Abby Stackle ‘20 is one of ten national winners of the Next Gen Personal Finance (NGPF)’s Payback Challenge Essay Contest! NGPF is a non-profit which works to provide students with financial literacy skills needed for an increasingly complex financial world. One of their tools is a game–The Payback Challenge. This interactive, web-based game puts players through a series of decisions designed to mimic the real-life tug of war of competing desires: new or used books, private or public college? Students make virtual choices about what decisions they will make and what the cost will be for their future selves.
Abby completed the Payback Challenge along with her peers in Mrs. Elaine Scholz’s Personal Finance class. Mrs. Scholz chose to use the game in her “Paying for College” unit with the student loan debt crisis in mind: “I wanted my students to personally see how their decisions have a direct impact on their future college debt. Payback was the tool to help deliver the message to my students.”
Based on their feedback, she guessed that students found the experience of playing the game useful. The class followed up their experience with “valuable dialogue regarding their future college decisions and fears,” said Mrs. Scholz. Abby confirmed the insight the game gave her: “Personally, the game highlighted many costs I had not considered when I was planning for college, as well as demonstrated some realistic strategies for reducing the cost, such as having roommates and buying books second hand.”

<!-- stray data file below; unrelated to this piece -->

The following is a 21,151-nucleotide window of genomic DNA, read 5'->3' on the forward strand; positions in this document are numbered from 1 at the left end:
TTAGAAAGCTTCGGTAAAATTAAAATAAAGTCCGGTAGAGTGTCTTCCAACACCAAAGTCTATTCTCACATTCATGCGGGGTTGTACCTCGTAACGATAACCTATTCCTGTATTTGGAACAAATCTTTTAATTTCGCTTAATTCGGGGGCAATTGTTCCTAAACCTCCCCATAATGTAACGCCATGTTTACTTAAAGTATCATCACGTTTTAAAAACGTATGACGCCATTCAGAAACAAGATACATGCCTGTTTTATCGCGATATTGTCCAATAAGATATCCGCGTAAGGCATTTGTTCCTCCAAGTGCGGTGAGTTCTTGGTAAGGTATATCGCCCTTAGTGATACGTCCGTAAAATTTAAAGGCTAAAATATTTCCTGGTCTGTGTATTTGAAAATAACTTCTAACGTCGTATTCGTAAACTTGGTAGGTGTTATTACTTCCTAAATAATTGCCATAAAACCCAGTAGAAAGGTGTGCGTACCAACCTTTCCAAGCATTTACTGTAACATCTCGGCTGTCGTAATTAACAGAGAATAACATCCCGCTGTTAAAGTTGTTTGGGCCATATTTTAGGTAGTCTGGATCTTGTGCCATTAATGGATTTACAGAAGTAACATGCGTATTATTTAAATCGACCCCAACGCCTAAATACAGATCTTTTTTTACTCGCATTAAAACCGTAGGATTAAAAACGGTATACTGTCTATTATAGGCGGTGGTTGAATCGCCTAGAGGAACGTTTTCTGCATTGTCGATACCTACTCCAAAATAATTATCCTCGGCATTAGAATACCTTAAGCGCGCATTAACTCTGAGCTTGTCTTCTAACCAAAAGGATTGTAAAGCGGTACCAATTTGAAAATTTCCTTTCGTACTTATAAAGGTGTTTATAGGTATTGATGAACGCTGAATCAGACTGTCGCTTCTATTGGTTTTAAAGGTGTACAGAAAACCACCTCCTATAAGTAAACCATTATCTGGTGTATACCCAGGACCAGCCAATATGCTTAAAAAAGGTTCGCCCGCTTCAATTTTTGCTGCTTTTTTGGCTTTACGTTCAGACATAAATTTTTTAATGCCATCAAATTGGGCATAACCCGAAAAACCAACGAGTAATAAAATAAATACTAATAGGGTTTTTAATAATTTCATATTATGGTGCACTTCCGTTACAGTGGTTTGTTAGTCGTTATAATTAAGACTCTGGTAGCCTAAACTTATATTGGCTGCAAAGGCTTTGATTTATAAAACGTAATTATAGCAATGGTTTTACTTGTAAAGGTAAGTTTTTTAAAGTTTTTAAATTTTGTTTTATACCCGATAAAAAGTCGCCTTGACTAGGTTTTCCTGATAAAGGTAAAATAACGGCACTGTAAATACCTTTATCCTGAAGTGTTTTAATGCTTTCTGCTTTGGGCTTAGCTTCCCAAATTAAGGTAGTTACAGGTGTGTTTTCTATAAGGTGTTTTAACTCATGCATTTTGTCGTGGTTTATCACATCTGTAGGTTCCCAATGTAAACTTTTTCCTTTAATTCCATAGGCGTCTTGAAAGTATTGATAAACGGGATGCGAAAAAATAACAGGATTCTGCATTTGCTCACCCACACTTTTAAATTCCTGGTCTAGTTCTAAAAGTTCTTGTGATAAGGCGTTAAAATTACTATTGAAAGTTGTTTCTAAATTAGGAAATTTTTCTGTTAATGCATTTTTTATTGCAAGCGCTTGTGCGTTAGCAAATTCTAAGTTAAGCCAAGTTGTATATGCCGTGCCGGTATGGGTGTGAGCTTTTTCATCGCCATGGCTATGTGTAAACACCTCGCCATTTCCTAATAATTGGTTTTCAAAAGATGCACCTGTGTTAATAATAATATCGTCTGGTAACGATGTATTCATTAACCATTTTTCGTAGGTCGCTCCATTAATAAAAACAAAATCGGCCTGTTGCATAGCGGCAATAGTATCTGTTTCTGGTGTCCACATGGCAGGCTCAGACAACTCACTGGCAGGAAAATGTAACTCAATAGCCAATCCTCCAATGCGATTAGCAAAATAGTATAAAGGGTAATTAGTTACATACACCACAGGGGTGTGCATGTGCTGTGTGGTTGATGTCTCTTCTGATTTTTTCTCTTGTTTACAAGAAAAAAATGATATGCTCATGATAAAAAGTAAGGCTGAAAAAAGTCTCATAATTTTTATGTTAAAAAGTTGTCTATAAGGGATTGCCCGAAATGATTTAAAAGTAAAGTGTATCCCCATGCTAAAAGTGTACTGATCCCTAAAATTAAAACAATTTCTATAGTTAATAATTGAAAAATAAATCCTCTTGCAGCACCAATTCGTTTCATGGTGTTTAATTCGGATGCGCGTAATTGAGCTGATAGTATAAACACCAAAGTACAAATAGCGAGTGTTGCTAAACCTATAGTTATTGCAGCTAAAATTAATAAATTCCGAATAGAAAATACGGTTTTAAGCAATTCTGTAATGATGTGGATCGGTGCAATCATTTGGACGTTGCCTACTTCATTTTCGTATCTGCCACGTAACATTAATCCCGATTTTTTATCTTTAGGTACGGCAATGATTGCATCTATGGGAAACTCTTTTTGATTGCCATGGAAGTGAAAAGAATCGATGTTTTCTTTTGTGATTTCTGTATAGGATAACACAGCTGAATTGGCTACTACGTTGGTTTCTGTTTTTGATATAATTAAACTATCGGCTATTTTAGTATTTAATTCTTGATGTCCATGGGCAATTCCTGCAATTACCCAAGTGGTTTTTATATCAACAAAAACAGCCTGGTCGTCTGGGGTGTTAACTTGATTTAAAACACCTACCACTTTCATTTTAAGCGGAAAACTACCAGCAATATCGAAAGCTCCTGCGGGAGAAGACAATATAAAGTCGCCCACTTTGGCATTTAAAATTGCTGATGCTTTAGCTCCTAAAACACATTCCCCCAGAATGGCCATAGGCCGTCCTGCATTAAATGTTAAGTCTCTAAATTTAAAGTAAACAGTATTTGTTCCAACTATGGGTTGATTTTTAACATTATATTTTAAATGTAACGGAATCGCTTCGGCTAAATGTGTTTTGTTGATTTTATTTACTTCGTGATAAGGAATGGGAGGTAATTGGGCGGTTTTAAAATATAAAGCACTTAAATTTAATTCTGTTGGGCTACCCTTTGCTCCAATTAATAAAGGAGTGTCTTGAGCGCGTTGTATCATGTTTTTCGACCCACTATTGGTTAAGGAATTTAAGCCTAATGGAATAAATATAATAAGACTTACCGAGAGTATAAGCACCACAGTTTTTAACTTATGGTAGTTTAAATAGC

As a whole, Abby says, the Personal Finance class has made her “more confident about going out on my own next year. Money always seemed fairly complex when I got into the details of it, but this class has broken it down so managing my own finances is entirely possible.” This newfound confidence is exactly what Mrs. Scholz finds so rewarding about teaching the class: ”witnessing the students taking careful thought on planning their financial future by setting financial goals and developing the steps they need to take to meet their goals.”
Abby must be getting the hang of it, because her essay to her future self–a college freshman–on keeping her debt manageable while still pursuing her dreams, came in the top ten out of more than 900 entries nationally, and is the one winner Pennsylvania has had in the contest’s three years of operation. In her essay, Abby reminded herself of strategies she learned while in class at Trinity: get a job to help manage costs, use a reliable banking app to avoid low balance fees, and set a realistic budget. Abby said she was “thrilled” to find out she had won the competition and a $5,000 scholarship along with it. She says, “the timing was perfect! I actually found out right after applying for a few other scholarships.”
Abby plans to use this financial literacy foundation she’s built to attend college and pursue a major in International Business. Congratulations to Abby and to the rest of her class, who will be able to use the skills they have learned to make informed decisions, create financially secure lives, and build the next generation of financially capable leaders.